A charitable remainder trust is a “split interest” charitable planning tool that allows a donor to transfer an asset to an irrevocable trust, receive income for life, and earmark what’s left (the “remainder”) to pass to charities of choice.

Your donor advised fund can serve as the recipient of the assets remaining in the trust.

The terms of the fund can be updated, alongside creating the charitable remainder trust, to accommodate your intentions for distributions to your favorite charities. In this way, you can achieve your goal to leave a meaningful legacy to all of your favorite causes.

Here’s why this works so well.

Because the charitable remainder trust qualifies as a charitable entity under the Internal Revenue Code, here’s an example to help you understand what happens from a tax perspective:

A donor named Tom has property that he bought for $200,000 and is now worth $2 million.

When Tom transfers the property to the trust at a fair market value of $2 million with a cost basis of $200,000, and then the trust sells the property, the trust itself does not pay tax on the $1.8 million capital gain. Tom would have had to pay this tax if he had sold the property himself.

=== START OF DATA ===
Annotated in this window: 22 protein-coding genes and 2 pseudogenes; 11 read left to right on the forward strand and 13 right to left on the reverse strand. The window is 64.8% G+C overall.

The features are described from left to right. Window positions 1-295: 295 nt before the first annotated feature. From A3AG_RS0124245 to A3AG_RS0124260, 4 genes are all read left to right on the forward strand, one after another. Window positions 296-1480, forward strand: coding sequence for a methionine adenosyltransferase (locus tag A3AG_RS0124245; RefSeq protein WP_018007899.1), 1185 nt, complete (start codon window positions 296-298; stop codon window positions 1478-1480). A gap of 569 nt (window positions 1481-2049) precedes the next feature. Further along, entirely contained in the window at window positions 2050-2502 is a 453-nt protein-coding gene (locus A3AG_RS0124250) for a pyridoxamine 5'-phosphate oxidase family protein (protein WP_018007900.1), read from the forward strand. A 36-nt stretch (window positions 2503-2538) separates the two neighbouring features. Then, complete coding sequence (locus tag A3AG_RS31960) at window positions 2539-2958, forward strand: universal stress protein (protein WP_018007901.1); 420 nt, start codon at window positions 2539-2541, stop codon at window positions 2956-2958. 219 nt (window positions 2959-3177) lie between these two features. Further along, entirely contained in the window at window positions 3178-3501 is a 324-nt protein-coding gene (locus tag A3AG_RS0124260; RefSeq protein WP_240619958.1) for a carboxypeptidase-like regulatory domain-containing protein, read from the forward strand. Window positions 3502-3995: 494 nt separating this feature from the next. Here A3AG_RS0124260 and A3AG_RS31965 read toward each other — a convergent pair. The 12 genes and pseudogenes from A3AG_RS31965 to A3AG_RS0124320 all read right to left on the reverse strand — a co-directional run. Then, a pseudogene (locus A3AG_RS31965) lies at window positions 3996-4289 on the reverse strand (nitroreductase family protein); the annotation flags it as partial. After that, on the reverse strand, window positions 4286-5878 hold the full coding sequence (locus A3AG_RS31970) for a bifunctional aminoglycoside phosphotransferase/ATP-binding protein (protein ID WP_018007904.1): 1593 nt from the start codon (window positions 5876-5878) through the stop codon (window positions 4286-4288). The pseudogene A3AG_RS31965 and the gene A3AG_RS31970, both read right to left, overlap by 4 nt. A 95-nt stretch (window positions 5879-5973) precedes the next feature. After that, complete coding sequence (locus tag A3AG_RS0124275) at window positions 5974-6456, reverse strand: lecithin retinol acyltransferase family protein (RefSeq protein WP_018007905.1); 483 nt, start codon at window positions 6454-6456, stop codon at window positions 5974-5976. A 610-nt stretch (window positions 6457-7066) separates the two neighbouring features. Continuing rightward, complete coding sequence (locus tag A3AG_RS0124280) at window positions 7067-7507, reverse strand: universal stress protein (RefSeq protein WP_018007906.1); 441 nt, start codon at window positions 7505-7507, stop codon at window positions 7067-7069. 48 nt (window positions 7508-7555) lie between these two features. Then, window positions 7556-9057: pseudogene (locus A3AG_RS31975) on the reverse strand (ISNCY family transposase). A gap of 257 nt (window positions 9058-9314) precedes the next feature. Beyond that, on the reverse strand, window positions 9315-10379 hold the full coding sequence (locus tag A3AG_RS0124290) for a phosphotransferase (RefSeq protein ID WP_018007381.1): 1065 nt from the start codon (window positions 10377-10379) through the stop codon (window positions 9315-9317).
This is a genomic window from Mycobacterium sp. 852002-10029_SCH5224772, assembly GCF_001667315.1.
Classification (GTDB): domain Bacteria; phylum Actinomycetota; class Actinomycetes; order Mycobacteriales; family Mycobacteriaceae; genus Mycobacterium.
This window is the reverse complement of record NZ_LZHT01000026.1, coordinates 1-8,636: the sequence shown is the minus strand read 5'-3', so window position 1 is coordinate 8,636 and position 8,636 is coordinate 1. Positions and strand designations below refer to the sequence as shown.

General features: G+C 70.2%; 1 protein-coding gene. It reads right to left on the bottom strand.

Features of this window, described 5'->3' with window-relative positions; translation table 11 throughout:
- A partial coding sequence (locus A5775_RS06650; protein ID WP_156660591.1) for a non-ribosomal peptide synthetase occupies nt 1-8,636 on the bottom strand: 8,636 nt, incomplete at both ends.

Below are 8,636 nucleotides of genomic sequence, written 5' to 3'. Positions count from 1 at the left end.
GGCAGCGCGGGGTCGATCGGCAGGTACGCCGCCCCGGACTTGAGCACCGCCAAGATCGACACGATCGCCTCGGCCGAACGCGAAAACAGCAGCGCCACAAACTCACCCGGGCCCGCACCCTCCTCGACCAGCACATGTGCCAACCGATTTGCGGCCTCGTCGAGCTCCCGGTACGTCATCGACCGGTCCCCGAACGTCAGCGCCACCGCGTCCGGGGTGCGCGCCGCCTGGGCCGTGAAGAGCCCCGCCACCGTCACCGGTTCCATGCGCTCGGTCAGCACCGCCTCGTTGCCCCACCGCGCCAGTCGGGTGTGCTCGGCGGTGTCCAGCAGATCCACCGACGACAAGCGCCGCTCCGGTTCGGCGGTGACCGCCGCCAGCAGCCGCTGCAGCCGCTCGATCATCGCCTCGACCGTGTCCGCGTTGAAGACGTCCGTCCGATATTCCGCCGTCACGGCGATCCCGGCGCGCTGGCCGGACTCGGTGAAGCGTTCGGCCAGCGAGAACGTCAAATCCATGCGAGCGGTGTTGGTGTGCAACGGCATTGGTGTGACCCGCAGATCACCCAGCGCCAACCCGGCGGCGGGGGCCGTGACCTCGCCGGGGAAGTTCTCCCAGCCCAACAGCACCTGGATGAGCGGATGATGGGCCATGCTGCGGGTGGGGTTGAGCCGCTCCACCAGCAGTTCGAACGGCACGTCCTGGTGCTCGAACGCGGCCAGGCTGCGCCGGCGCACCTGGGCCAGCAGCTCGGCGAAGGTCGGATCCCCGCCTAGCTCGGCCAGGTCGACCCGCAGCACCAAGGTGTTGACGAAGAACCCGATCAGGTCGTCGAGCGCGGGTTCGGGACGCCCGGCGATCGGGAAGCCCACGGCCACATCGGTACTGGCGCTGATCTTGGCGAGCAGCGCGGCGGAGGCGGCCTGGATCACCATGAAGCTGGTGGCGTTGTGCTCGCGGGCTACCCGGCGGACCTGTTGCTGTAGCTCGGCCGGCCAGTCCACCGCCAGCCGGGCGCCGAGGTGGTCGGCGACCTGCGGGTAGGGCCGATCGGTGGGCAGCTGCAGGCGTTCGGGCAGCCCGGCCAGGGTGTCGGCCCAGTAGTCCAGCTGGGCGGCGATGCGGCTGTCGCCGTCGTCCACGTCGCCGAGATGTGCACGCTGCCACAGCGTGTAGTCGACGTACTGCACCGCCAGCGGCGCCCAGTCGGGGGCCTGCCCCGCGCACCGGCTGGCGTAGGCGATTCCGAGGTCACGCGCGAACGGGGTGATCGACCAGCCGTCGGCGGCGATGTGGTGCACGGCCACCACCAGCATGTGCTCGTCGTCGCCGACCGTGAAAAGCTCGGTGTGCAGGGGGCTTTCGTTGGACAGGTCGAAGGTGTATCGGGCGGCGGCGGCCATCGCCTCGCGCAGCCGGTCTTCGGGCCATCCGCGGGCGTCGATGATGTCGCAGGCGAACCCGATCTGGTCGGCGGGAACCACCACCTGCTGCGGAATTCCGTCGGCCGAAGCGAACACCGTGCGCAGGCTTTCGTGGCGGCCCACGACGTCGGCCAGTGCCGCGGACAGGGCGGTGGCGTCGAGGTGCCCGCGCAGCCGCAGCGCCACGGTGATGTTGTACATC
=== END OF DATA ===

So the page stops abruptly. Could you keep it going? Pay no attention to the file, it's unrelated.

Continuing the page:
• This leaves the full $2 million in the trust to be invested for growth, subject to Tom’s lifetime income payments.
  • Tom is eligible for a potentially significant charitable income tax deduction of the fair market value of the property given to the trust, minus the present value of the retained income stream.
  • Lifetime payments to Tom (in an annual amount equal to at least 5% of trust assets) generally are subject to income tax during each year of the distributions, but the overall income tax hit to Tom likely will be less than if he had transacted an outright sale.
  • Because the charitable remainder trust is an irrevocable trust, the property and the sale proceeds (other than what winds up in Tom’s estate from any unspent income stream payments) are excluded from Tom’s estate for estate tax purposes.

Contrast this with an alternative scenario in which Tom had sold the property, realized a $1.8 million capital gain, paid tax on that gain, and made gifts to charities from what was left, holding back enough to live on. And, in that situation, the proceeds would be included in Tom’s estate tax purposes. Ouch!

The Community Foundation can help you with your legacy wishes, and a donor advised fund at the community foundation can be an excellent landing spot for complex gifts.

The team at the community foundation is here for you! Contact us:

Marcia Shackelford, Chief Philanthropy Officer
609.219.1800 Ext. 809 or email Marcia

Michael Nuno, Vice President, Philanthropic Services
609.219.1800 Ext. 808 or email Michael

For more information or support, please contact:

Marcia Shackelford
Chief Philanthropy Officer
Email Marcia Shackelford

Michael Nuno
Vice President, Philanthropic Services
Email Michael Nuno